Eddie Chikamhi Senior Sports Reporter
THE football rivalry between Zimbabwe and Malawi can be traced as far back as the early days of Independence when Zimbabwe were readmitted back into the FIFA family.
Zimbabwe have played Malawi more than any other team in competitive football. The two rivals have met 57 times, which is five games more than the “Battle of the Zambezi’’ featuring our northern neighbours Zambia.
After all, the three countries share the same aspects of history and values, which make them one people. But the football rivalry has stood the taste of time and this could explain why Zimbabwe have played Malawi and Zambia more.
Zimbabwe and Malawi played for the first time on July 6 1980. The script unfolded well in those early days for Zimbabwe, who had kicked off their international campaign with a hard-fought 2-1-win over Zambia in the Independence celebrations match at a packed Rufaro the previous month.
Malawi were next in the line. In fact, four international matches were played between the two new rivals in the last five months of 1980.
The excitement was palpable during that time as Zimbabwe took their baby steps in international football under the tutelage of John Rugg and later Shepherd Murape.
Then one afternoon in July 1980, Zimbabwe and Malawi played for the first time at the then Kamuzu Banda Stadium in Blantyre in an international friendly match which was part of the latter country’s Independence Celebrations.
Malawi then had a strong squad that had the likes of legends Jack “Africa” Chamangwana, Young Chimodzi, Harry Waya, Jonathan Billie, Barnet Gondwe and Kinnah Phiri, who is regarded as the most prolific striker that Malawi have ever produced, on account of his incredible 71 goals in 115 national team appearances in his career.
This same Malawian team went on to qualify for the AFCON finals for the first time in 1984, exactly two decades before the Warriors could achieve the feat.
But in that particular encounter, the day belonged to the Zimbabweans. Utility man Byron “Piri Piri” Manuel broke the hearts of the Flames fans when he gave the Warriors a 1-0 victory in the first international friendly which was played at Kamuzu Stadium in Blantyre on July 6, 1980.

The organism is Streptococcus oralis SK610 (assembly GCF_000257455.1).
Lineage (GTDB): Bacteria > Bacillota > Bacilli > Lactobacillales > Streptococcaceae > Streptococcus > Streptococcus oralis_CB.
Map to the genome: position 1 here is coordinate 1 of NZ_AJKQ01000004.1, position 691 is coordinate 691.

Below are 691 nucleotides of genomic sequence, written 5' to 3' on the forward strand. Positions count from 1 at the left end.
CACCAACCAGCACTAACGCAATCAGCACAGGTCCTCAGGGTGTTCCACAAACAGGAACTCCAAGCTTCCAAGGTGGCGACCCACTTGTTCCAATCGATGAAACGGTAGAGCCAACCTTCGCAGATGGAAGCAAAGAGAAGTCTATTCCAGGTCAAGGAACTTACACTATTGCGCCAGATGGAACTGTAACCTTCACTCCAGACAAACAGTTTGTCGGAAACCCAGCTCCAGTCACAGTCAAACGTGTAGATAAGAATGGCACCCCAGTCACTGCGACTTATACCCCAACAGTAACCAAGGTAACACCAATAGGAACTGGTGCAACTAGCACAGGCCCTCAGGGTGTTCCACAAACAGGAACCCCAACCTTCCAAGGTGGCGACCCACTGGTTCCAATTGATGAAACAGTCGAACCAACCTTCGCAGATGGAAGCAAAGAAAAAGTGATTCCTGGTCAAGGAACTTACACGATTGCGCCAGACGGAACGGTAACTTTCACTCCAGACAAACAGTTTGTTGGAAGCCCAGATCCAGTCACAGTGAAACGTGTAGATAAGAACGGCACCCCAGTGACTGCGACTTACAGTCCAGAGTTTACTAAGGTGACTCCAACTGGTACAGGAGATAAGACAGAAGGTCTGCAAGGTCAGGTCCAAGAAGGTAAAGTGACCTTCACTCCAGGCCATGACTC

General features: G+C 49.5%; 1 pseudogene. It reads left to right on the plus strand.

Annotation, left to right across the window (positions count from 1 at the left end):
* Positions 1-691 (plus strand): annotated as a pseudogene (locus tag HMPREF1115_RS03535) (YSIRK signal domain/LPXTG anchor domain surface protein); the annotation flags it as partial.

Two days later the former Chibuku Shumba, Black Aces and Rio Tinto star was on target again against the same opponents in the second international friendly when he gave Zimbabwe a late equaliser in a 1-1 stalemate in Lilongwe.
In fact, Manuel, of American Indian descent, wrote himself a piece of history when he became the first player of colour to score against Malawi at Kamuzu Stadium.
Legend had it that the Malawian fans joked that Zimbabwe managed to win against them because they had brought a “white” player, who scored in both matches.
Later in the year, the brotherly nations were involved in back-to-back AFCON qualifiers and Zimbabwe won the first leg 1-0 at home before drawing the return fixture 1-1.
“The games were tough,” recalled Manuel yesterday from his base in Toronto, Canada.
“Those were great players, the Malawian players. Jack Chamangwana was assigned to mark me; very difficult player to beat. One, he was much bigger in stature than myself, taller too and very physical. He actually put his metal studs into the side of my right knee and tore the flesh open.
“Jimmy Bergough was our medic. He stitched me up with six stitches and John Rugg told me to get back on. Ten minutes later I got the goal from a pass off Shacky Tauro.
“I got in on the far post on the left and Shacky came from the right with the pass across the face of the penalty box. I slotted it in on the far post.
“Barnet Gondwe gave us more of a problem and Majid Dhana worked overtime to contain him. I recall going back to help him in the first 20 minutes every time we were under attack.”